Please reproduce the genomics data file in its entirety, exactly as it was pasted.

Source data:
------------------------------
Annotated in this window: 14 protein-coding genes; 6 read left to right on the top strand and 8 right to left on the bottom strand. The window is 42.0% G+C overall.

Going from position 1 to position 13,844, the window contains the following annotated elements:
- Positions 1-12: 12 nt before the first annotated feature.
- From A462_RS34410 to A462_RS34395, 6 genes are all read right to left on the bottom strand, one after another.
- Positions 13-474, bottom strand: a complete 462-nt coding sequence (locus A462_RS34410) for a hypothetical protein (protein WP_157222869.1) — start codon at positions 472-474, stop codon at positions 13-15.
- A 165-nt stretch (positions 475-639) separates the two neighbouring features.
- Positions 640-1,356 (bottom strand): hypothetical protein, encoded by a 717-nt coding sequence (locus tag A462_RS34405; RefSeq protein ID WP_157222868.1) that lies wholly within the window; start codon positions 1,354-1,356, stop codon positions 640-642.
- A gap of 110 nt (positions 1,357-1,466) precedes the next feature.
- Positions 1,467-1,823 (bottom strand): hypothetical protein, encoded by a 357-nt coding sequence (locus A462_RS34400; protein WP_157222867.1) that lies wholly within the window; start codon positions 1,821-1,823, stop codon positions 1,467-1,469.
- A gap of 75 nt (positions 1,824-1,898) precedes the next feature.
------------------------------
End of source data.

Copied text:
Annotated in this window: 14 protein-coding genes; 6 read left to right on the top strand and 8 right to left on the bottom strand. The window is 42.0% G+C overall.

Going from position 1 to position 13,844, the window contains the following annotated elements:
- Positions 1-12: 12 nt before the first annotated feature.
- From A462_RS34410 to A462_RS34395, 6 genes are all read right to left on the bottom strand, one after another.
- Positions 13-474, bottom strand: a complete 462-nt coding sequence (locus A462_RS34410) for a hypothetical protein (protein WP_157222869.1) — start codon at positions 472-474, stop codon at positions 13-15.
- A 165-nt stretch (positions 475-639) separates the two neighbouring features.
- Positions 640-1,356 (bottom strand): hypothetical protein, encoded by a 717-nt coding sequence (locus tag A462_RS34405; RefSeq protein ID WP_157222868.1) that lies wholly within the window; start codon positions 1,354-1,356, stop codon positions 640-642.
- A gap of 110 nt (positions 1,357-1,466) precedes the next feature.
- Positions 1,467-1,823 (bottom strand): hypothetical protein, encoded by a 357-nt coding sequence (locus A462_RS34400; protein WP_157222867.1) that lies wholly within the window; start codon positions 1,821-1,823, stop codon positions 1,467-1,469.
- A gap of 75 nt (positions 1,824-1,898) precedes the next feature.